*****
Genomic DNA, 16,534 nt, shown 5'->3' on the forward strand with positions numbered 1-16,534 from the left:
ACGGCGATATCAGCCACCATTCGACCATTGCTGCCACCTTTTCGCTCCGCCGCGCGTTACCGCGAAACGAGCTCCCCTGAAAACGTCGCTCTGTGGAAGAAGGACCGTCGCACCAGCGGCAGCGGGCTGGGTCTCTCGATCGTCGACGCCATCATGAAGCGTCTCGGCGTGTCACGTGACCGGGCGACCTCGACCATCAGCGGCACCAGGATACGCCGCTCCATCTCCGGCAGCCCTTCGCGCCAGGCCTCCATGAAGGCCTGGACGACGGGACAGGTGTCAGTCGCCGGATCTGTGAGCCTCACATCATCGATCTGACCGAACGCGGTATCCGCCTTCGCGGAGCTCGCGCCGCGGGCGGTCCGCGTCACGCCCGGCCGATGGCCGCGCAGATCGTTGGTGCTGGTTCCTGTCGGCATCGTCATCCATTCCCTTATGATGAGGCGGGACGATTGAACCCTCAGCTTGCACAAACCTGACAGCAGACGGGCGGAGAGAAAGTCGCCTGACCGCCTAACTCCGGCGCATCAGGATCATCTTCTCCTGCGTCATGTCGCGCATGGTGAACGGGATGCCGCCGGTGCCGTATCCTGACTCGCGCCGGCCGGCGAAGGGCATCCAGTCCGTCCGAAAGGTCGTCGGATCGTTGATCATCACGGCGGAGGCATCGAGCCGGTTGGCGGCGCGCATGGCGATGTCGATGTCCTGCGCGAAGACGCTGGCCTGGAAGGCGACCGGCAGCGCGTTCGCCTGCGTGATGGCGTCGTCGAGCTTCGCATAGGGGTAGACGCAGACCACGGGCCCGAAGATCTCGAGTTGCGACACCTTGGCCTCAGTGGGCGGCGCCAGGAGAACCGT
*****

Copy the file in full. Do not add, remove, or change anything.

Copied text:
Genomic DNA, 16,534 nt, shown 5'->3' on the forward strand with positions numbered 1-16,534 from the left:
ACGGCGATATCAGCCACCATTCGACCATTGCTGCCACCTTTTCGCTCCGCCGCGCGTTACCGCGAAACGAGCTCCCCTGAAAACGTCGCTCTGTGGAAGAAGGACCGTCGCACCAGCGGCAGCGGGCTGGGTCTCTCGATCGTCGACGCCATCATGAAGCGTCTCGGCGTGTCACGTGACCGGGCGACCTCGACCATCAGCGGCACCAGGATACGCCGCTCCATCTCCGGCAGCCCTTCGCGCCAGGCCTCCATGAAGGCCTGGACGACGGGACAGGTGTCAGTCGCCGGATCTGTGAGCCTCACATCATCGATCTGACCGAACGCGGTATCCGCCTTCGCGGAGCTCGCGCCGCGGGCGGTCCGCGTCACGCCCGGCCGATGGCCGCGCAGATCGTTGGTGCTGGTTCCTGTCGGCATCGTCATCCATTCCCTTATGATGAGGCGGGACGATTGAACCCTCAGCTTGCACAAACCTGACAGCAGACGGGCGGAGAGAAAGTCGCCTGACCGCCTAACTCCGGCGCATCAGGATCATCTTCTCCTGCGTCATGTCGCGCATGGTGAACGGGATGCCGCCGGTGCCGTATCCTGACTCGCGCCGGCCGGCGAAGGGCATCCAGTCCGTCCGAAAGGTCGTCGGATCGTTGATCATCACGGCGGAGGCATCGAGCCGGTTGGCGGCGCGCATGGCGATGTCGATGTCCTGCGCGAAGACGCTGGCCTGGAAGGCGACCGGCAGCGCGTTCGCCTGCGTGATGGCGTCGTCGAGCTTCGCATAGGGGTAGACGCAGACCACGGGCCCGAAGATCTCGAGTTGCGACACCTTGGCCTCAGTGGGCGGCGCCAGGAGAACCGT